Hull-based Yorkshire Bus and Coach Managing Director, Craig Porteous, is taking part in a cycling challenge across South Africa to raise funds for Transaid.Transaid aims to improve access to basic services for poor people in developing countriesThe challenge will take part in March 2017 and Craig will be cycling 450km.His aim is to raise £5,000 for the charity, through fundraising from the general public as well as through company sponsorship.Companies sponsoring Craig’s charity cycle will have its logo on his t-shirt throughout the challenge.Those interested in sponsorship opportunities are asked to email Craig, [email protected]
National Express West Midlands’ pilot of Voith’s DIWA.6 gearbox has been so successful that it is specifying it in all 96 double-deckers it has ordered. In the year since the trial started using two ADL Enviro200 buses fitted with the transmission, that automatically selects neutral when the vehicle is at rest, they have run 80,000 miles, cutting fuel consumption by 10%, says Colin Saward, Head of Engineering at National Express.The two ADL Enviro200 buses fitted with the transmission, that automatically selects neutral when the vehicle is at rest, have run 80,000 miles under the trial, and saved 10% in fuel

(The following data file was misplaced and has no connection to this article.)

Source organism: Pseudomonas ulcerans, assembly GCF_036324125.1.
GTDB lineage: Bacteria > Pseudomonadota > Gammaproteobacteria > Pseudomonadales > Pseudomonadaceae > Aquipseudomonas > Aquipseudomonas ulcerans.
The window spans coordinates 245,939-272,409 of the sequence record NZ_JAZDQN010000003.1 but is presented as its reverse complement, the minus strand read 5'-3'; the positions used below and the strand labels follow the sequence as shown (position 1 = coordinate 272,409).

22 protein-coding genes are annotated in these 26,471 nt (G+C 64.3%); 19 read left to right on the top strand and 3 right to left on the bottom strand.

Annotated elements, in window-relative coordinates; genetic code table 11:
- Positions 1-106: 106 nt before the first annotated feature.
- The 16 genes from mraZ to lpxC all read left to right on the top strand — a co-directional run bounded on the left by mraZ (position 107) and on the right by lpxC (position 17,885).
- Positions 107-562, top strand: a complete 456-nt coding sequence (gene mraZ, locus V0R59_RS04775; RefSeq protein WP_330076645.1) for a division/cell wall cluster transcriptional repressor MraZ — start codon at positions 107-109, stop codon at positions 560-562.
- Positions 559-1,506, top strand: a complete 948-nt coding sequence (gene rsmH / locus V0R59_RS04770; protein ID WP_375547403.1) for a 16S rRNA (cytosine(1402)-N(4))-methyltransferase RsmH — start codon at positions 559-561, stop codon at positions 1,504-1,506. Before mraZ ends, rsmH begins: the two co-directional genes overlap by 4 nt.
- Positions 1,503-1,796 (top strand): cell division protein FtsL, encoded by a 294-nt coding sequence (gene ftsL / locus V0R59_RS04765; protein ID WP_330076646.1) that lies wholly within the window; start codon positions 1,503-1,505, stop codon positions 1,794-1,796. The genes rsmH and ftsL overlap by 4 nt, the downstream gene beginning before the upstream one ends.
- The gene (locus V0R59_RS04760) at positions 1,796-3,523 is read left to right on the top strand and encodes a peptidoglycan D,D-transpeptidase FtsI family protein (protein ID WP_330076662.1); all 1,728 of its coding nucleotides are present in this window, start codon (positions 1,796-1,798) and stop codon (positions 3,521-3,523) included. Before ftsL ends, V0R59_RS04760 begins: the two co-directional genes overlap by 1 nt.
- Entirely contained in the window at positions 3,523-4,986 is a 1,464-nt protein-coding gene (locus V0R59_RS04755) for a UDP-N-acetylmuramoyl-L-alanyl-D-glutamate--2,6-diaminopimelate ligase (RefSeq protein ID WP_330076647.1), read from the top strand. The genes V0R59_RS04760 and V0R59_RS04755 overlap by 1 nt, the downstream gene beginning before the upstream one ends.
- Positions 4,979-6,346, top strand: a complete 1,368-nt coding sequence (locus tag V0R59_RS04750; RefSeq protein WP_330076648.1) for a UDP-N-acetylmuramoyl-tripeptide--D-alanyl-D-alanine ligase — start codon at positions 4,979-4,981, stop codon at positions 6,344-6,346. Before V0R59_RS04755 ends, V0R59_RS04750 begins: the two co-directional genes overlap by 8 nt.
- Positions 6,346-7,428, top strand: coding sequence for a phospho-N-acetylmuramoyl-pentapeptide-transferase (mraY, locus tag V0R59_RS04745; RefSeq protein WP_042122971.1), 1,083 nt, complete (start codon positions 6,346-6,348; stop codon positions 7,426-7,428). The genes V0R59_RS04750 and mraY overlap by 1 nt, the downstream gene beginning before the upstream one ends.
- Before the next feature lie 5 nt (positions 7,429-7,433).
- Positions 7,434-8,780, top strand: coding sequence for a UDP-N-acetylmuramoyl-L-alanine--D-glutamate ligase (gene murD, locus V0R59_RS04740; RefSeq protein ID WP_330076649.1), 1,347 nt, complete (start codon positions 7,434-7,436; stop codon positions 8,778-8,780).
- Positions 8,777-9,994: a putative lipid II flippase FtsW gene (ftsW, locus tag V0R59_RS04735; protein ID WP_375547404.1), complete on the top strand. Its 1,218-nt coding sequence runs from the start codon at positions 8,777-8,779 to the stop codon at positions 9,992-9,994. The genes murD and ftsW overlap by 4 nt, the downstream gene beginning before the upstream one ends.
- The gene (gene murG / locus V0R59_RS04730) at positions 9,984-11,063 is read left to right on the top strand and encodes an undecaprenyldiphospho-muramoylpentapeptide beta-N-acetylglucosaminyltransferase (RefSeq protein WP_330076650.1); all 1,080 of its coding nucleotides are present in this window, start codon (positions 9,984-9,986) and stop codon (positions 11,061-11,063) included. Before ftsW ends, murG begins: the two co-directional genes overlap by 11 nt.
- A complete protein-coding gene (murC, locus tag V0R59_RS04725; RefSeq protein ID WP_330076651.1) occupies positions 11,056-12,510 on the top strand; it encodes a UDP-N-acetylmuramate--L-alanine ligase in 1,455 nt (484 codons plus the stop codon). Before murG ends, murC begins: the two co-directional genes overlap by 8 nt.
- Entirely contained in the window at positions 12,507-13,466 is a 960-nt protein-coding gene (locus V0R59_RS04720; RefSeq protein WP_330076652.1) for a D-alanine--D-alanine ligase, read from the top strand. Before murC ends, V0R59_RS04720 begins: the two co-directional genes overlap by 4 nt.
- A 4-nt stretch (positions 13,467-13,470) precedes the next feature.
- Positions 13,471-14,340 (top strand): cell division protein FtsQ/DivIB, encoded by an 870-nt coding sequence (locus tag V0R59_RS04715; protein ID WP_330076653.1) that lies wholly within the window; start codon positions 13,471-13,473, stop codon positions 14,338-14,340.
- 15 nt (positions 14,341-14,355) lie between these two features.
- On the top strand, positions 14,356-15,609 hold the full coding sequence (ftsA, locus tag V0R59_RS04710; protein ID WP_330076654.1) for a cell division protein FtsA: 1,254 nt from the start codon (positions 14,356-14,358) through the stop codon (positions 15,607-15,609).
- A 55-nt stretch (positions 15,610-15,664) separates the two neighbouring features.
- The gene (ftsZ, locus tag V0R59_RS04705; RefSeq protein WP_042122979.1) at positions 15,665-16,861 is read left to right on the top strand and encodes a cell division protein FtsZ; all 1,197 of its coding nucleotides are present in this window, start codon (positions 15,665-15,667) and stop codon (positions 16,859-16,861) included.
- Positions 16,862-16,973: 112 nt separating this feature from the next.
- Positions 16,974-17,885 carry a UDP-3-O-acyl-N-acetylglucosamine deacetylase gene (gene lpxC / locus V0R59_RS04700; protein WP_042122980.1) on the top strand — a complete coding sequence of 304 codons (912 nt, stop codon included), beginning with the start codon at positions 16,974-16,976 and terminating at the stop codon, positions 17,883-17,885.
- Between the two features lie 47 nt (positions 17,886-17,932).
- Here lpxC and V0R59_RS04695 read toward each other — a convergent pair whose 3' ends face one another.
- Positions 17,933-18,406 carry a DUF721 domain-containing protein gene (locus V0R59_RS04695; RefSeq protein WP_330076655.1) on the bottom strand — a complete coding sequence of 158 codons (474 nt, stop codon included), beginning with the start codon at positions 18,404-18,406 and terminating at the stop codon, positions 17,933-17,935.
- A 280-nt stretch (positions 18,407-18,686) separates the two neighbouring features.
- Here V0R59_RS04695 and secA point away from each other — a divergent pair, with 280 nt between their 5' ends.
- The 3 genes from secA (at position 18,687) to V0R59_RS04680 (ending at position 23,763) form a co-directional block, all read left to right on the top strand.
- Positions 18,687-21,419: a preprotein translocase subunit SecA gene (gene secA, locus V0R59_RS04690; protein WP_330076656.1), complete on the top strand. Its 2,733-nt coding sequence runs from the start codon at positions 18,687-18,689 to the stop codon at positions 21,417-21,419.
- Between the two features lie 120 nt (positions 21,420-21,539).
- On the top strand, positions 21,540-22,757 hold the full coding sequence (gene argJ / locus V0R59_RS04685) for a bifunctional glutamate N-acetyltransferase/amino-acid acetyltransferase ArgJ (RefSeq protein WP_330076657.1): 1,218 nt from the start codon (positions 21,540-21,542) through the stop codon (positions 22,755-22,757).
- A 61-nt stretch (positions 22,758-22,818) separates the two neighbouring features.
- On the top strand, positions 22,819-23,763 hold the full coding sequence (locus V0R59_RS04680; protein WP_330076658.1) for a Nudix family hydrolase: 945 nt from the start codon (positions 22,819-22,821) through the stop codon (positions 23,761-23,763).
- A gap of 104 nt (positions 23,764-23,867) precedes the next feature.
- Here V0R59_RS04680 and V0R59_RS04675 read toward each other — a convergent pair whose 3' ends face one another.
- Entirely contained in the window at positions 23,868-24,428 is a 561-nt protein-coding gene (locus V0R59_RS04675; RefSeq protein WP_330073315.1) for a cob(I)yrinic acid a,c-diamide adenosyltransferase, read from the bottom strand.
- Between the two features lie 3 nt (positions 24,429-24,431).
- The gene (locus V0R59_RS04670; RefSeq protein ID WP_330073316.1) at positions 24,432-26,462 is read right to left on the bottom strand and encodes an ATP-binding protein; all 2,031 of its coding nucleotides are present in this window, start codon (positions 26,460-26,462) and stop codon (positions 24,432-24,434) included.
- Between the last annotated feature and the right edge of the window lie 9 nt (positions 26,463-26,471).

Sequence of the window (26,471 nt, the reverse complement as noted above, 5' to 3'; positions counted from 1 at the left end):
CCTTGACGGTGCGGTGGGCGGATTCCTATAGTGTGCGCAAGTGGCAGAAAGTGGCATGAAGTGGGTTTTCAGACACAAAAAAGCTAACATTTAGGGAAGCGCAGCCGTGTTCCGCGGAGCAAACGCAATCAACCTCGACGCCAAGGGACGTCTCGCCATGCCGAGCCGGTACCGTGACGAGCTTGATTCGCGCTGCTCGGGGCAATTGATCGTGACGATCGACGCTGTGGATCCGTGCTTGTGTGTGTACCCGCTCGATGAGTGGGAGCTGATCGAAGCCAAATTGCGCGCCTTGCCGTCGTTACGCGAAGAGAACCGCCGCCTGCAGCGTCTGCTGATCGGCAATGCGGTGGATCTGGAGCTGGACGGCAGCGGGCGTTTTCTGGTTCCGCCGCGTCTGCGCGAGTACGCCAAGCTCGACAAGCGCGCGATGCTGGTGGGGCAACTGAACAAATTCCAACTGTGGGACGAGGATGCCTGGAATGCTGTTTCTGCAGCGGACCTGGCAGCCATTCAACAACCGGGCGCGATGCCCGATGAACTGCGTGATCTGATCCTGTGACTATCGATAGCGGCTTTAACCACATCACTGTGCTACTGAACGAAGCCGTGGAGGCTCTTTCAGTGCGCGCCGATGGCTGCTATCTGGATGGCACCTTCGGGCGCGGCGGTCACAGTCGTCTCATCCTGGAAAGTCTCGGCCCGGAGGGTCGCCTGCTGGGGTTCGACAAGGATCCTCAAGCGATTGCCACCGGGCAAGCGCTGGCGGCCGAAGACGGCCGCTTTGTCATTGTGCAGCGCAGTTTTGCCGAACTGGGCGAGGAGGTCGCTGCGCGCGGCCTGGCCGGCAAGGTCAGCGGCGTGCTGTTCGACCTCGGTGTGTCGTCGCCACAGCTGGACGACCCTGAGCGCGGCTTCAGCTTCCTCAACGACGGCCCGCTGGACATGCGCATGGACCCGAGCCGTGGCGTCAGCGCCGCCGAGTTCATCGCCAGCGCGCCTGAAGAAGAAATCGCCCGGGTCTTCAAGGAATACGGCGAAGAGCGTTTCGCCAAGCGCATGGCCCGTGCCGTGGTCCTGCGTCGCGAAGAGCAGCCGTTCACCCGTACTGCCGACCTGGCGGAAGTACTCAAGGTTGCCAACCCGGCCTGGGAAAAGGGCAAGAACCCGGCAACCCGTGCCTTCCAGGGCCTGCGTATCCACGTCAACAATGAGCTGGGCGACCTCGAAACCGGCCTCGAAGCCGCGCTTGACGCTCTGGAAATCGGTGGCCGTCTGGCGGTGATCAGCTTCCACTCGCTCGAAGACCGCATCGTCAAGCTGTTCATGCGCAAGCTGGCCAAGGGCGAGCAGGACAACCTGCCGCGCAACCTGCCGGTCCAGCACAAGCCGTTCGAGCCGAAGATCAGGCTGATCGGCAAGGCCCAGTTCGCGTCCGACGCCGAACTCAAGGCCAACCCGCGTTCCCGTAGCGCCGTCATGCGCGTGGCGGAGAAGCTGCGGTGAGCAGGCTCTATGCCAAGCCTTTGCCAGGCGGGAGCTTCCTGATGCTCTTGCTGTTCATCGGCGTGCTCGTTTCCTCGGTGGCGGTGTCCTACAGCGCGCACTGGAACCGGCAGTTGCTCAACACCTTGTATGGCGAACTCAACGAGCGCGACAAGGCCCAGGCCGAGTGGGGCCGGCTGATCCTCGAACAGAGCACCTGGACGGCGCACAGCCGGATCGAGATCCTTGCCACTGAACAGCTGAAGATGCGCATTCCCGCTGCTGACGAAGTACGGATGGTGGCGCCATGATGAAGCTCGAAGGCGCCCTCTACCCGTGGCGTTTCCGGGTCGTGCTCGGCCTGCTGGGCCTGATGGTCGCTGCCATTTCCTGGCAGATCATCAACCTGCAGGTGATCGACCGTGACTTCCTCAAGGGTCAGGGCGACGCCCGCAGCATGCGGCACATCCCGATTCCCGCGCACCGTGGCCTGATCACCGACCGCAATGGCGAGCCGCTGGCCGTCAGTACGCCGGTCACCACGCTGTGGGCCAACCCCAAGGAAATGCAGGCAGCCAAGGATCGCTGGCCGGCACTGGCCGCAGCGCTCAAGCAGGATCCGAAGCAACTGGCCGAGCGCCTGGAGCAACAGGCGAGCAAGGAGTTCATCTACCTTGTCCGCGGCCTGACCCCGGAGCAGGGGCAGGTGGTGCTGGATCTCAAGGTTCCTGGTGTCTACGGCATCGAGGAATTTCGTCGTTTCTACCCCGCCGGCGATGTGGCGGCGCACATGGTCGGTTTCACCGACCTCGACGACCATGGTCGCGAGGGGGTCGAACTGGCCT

Transport for London (TfL) has placed contracts for seven routes, totalling 184 double-decker buses, to start between August and December.Of these, 117 will new new Euro 6 hybrids, the rest existing double-deckers (of which 22 are existing Euro 5 diesels).Also, 10 Euro 5 hybrids operated by London General will be upgraded to Euro 6 hybrids.The routes are 5, 6, 15, 18, 22, 98 and 115.
Clarks Vehicle Conversions has boosted efficiency and productivity thanks to TotalKare’s mobile column hydraulic lifts.It has invested in the T8DC product, which has a capacity of 7,500kg per column. Lifting vehicles provides a safer and easier option for engineers working beneath them, says TotalKare.The T8DC lifts are flexible and they have adjustable forks. That allows work to be carried out on every model of vehicle that comes into the Clarks workshop, with lifts being moved to suit vehicles, rather than the other way round.www.totalkare.co.uk